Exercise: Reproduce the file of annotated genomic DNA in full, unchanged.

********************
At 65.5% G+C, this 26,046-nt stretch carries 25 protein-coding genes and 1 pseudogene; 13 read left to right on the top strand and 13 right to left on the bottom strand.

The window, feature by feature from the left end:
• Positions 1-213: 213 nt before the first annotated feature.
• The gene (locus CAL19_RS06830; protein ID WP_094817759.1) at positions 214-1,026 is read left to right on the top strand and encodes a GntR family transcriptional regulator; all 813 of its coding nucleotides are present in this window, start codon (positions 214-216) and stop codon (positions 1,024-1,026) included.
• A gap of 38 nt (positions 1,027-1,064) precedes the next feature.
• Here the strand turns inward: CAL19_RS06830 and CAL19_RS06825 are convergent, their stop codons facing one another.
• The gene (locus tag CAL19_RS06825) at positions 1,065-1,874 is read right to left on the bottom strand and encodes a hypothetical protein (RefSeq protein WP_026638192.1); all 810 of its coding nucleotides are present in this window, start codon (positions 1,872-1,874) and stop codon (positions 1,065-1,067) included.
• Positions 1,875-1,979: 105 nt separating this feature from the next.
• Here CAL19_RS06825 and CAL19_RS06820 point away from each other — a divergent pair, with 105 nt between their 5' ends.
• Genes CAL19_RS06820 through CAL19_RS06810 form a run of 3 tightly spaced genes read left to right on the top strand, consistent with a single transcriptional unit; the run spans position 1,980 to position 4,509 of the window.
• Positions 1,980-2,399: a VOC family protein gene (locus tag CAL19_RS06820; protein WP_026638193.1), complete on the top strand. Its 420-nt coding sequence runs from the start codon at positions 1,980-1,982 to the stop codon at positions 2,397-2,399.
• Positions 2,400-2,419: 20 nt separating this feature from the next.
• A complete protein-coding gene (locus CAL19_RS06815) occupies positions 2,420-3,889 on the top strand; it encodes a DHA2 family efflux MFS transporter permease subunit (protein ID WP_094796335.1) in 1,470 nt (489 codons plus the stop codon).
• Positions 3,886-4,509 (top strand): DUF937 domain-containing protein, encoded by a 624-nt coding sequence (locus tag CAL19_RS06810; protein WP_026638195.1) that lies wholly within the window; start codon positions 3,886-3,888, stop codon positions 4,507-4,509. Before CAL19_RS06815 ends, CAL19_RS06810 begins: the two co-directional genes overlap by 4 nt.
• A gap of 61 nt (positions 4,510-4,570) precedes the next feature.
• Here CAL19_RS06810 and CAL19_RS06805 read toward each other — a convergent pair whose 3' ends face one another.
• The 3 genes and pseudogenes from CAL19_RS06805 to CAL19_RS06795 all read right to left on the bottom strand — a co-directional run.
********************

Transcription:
At 65.5% G+C, this 26,046-nt stretch carries 25 protein-coding genes and 1 pseudogene; 13 read left to right on the top strand and 13 right to left on the bottom strand.

The window, feature by feature from the left end:
• Positions 1-213: 213 nt before the first annotated feature.
• The gene (locus CAL19_RS06830; protein ID WP_094817759.1) at positions 214-1,026 is read left to right on the top strand and encodes a GntR family transcriptional regulator; all 813 of its coding nucleotides are present in this window, start codon (positions 214-216) and stop codon (positions 1,024-1,026) included.
• A gap of 38 nt (positions 1,027-1,064) precedes the next feature.
• Here the strand turns inward: CAL19_RS06830 and CAL19_RS06825 are convergent, their stop codons facing one another.
• The gene (locus tag CAL19_RS06825) at positions 1,065-1,874 is read right to left on the bottom strand and encodes a hypothetical protein (RefSeq protein WP_026638192.1); all 810 of its coding nucleotides are present in this window, start codon (positions 1,872-1,874) and stop codon (positions 1,065-1,067) included.
• Positions 1,875-1,979: 105 nt separating this feature from the next.
• Here CAL19_RS06825 and CAL19_RS06820 point away from each other — a divergent pair, with 105 nt between their 5' ends.
• Genes CAL19_RS06820 through CAL19_RS06810 form a run of 3 tightly spaced genes read left to right on the top strand, consistent with a single transcriptional unit; the run spans position 1,980 to position 4,509 of the window.
• Positions 1,980-2,399: a VOC family protein gene (locus tag CAL19_RS06820; protein WP_026638193.1), complete on the top strand. Its 420-nt coding sequence runs from the start codon at positions 1,980-1,982 to the stop codon at positions 2,397-2,399.
• Positions 2,400-2,419: 20 nt separating this feature from the next.
• A complete protein-coding gene (locus CAL19_RS06815) occupies positions 2,420-3,889 on the top strand; it encodes a DHA2 family efflux MFS transporter permease subunit (protein ID WP_094796335.1) in 1,470 nt (489 codons plus the stop codon).
• Positions 3,886-4,509 (top strand): DUF937 domain-containing protein, encoded by a 624-nt coding sequence (locus tag CAL19_RS06810; protein WP_026638195.1) that lies wholly within the window; start codon positions 3,886-3,888, stop codon positions 4,507-4,509. Before CAL19_RS06815 ends, CAL19_RS06810 begins: the two co-directional genes overlap by 4 nt.
• A gap of 61 nt (positions 4,510-4,570) precedes the next feature.
• Here CAL19_RS06810 and CAL19_RS06805 read toward each other — a convergent pair whose 3' ends face one another.
• The 3 genes and pseudogenes from CAL19_RS06805 to CAL19_RS06795 all read right to left on the bottom strand — a co-directional run.